By Kevin Williams
This is a little off-topic but, hey, why not?
This weekend we ordered a carry-out meal from Bob Evans, a regional restaurant chain that might be comparable to a Denny’s or a Perkins. We were just spending Saturday evening in and thought the food would be a quick and cheap way to have an enjoyable meal and it was. That said, when it came time to pay for the meal, I was caught off guard by the “tip screen.” More and more at restaurants where you pay at the register you swipe your card and then a screen comes up asking if you’d like to add a 15 percent, 20 percent , etc tip.
Obviously, for a sit-down meal, you tip the waiter or waitress. But what IS the proper protocol for tipping on a carry-out meal? Do you do it? Do you not do it? I mean, I have no problem tipping…but if the meal has just been taken from the kitchen, boxed and bagged up, is there anyone even to tip? Perhaps my views on tipping are just outmoded and outdated. When I was a kid I think tipping was still something that was largely arbitrary, you tipped to show appreciation for good service and you tipped accordingly. But, now, I think tips are more viewed as necessity to compensate for the lack of a decent wage by the employers. So I do want to do the right thing, but I also don’t want to tip (sorry, funds are too scarce to do anything but think through each dollar doled out) if it’s not something that is expected. So, does anyone have any thoughts on this topic?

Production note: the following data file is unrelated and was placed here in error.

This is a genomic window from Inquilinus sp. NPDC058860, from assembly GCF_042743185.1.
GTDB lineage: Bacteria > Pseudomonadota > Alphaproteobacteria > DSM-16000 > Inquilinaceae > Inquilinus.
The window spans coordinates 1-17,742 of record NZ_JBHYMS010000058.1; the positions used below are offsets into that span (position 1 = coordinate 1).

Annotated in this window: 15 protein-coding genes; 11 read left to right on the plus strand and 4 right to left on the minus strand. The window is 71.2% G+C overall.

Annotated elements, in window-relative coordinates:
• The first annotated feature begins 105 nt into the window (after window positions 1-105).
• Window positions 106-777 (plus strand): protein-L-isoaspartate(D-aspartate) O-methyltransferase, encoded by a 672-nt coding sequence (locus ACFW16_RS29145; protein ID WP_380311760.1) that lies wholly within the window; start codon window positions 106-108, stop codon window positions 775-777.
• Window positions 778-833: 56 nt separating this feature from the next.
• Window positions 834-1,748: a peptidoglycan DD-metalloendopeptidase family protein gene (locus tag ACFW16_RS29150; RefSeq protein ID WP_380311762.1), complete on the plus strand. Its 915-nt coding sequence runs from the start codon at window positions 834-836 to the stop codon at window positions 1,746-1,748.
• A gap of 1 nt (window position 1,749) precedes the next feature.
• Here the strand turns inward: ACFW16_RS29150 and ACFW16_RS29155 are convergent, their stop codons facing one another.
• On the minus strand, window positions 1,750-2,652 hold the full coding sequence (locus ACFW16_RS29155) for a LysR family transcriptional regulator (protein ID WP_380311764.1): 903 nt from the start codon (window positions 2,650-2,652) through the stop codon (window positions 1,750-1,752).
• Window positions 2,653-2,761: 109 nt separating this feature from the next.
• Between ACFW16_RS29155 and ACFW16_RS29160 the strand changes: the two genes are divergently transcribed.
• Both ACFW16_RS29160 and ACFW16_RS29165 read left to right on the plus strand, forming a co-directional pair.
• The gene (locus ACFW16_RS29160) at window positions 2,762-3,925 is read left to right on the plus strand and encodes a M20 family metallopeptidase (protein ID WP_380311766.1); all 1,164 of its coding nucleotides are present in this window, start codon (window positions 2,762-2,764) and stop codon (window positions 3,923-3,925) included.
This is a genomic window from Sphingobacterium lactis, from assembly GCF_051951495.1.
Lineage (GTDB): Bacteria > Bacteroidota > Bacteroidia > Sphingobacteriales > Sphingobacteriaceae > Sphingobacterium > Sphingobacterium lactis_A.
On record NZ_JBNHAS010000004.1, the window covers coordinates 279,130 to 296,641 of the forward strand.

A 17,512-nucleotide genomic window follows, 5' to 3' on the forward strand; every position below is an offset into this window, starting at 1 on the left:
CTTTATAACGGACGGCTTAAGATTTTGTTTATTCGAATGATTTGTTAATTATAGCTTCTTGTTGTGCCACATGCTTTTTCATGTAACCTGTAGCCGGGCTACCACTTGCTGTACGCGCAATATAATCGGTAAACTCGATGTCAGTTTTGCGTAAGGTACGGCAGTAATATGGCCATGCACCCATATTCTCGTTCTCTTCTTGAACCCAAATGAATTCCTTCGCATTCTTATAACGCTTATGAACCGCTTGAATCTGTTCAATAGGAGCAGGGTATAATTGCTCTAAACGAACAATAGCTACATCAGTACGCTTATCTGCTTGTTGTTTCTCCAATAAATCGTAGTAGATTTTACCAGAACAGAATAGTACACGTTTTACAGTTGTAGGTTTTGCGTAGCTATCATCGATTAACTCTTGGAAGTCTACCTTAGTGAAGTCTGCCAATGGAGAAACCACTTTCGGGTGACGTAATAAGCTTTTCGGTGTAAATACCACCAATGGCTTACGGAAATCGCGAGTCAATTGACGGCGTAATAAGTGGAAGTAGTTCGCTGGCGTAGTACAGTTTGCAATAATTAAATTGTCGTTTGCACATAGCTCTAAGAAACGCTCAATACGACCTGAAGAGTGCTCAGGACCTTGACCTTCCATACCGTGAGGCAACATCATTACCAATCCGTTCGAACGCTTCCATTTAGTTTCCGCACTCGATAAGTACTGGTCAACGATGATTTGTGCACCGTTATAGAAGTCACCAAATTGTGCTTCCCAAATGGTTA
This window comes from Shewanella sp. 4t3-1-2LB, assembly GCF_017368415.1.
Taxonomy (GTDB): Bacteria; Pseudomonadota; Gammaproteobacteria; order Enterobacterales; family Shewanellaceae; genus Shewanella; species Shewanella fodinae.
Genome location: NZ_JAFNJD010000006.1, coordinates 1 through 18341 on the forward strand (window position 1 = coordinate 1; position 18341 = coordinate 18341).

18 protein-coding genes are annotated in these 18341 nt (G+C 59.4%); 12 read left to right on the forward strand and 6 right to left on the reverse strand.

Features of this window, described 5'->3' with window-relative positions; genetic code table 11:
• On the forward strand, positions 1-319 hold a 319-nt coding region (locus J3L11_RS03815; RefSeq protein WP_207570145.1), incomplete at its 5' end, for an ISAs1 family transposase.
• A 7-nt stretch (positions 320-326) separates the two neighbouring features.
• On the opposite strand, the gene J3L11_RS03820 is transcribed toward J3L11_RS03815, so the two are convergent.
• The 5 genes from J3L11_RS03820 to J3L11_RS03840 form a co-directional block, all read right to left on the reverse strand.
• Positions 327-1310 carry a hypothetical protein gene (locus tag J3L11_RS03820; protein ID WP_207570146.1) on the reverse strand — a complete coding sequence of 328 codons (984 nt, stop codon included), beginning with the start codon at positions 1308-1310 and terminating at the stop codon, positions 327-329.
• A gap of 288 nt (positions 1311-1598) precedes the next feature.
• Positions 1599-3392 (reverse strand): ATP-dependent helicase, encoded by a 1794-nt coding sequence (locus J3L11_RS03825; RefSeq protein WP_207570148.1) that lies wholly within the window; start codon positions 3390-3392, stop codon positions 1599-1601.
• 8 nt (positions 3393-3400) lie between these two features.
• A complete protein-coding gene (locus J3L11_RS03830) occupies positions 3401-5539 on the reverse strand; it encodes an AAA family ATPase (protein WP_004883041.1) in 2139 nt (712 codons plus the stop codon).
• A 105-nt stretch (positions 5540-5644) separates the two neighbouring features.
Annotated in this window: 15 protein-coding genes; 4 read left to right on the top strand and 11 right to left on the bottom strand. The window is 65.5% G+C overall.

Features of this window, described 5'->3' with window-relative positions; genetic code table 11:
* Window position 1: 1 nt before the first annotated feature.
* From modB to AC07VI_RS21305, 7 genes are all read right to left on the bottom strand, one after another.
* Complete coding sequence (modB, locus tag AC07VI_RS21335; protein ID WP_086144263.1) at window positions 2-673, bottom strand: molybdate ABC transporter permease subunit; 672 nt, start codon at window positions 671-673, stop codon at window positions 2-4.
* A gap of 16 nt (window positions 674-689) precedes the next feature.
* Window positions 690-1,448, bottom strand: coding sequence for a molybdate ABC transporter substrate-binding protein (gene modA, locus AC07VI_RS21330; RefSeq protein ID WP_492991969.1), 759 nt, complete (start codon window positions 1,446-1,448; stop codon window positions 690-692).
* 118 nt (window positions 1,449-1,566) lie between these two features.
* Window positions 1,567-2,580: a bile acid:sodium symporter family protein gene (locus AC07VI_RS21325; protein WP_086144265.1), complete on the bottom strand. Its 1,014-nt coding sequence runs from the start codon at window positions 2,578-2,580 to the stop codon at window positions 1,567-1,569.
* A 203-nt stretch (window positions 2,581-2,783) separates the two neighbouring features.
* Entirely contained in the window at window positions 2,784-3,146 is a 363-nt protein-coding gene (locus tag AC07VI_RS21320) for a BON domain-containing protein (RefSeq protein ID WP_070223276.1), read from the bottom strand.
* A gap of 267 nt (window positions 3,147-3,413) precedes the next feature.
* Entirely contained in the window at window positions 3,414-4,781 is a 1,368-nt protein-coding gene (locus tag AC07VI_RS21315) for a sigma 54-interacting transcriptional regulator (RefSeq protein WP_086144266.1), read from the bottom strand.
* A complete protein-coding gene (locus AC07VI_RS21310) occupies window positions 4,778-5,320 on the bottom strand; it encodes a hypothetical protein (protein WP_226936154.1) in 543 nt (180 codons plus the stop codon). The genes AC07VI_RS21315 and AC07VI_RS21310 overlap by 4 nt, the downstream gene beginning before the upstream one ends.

As an aside, I’ve never worked in foodservice, but I do have admiration for those who do. My deceased Grandma Williams, especially in her older years, was a sweet woman and a wonderful grandma and I miss her but she could be brutal on servers. And I shouldn’t single her out, I have other extended family members even today that give servers a hard time if things are exactly according to specifications. It’s got to be a very tough job. As a teenager, my brother was waiter at Frisch’s (another Bob Evans/Denny’s type regional chain) and I think he lasted a single shift before being shown the door (I think he was cutting the slices of dessert cake too large, a definite a no-n0 for restaurants hyper-concerned about profit margin). So he eventually landed at the much quiet, much less busy Day’s Inn restaurant in our hometown. And that was the late 80s. Nowadays most hotels (unless it is really upscale) don’t have their own restaurants, but back the even some of the most mid-list hotels and motels ran their own restaurants.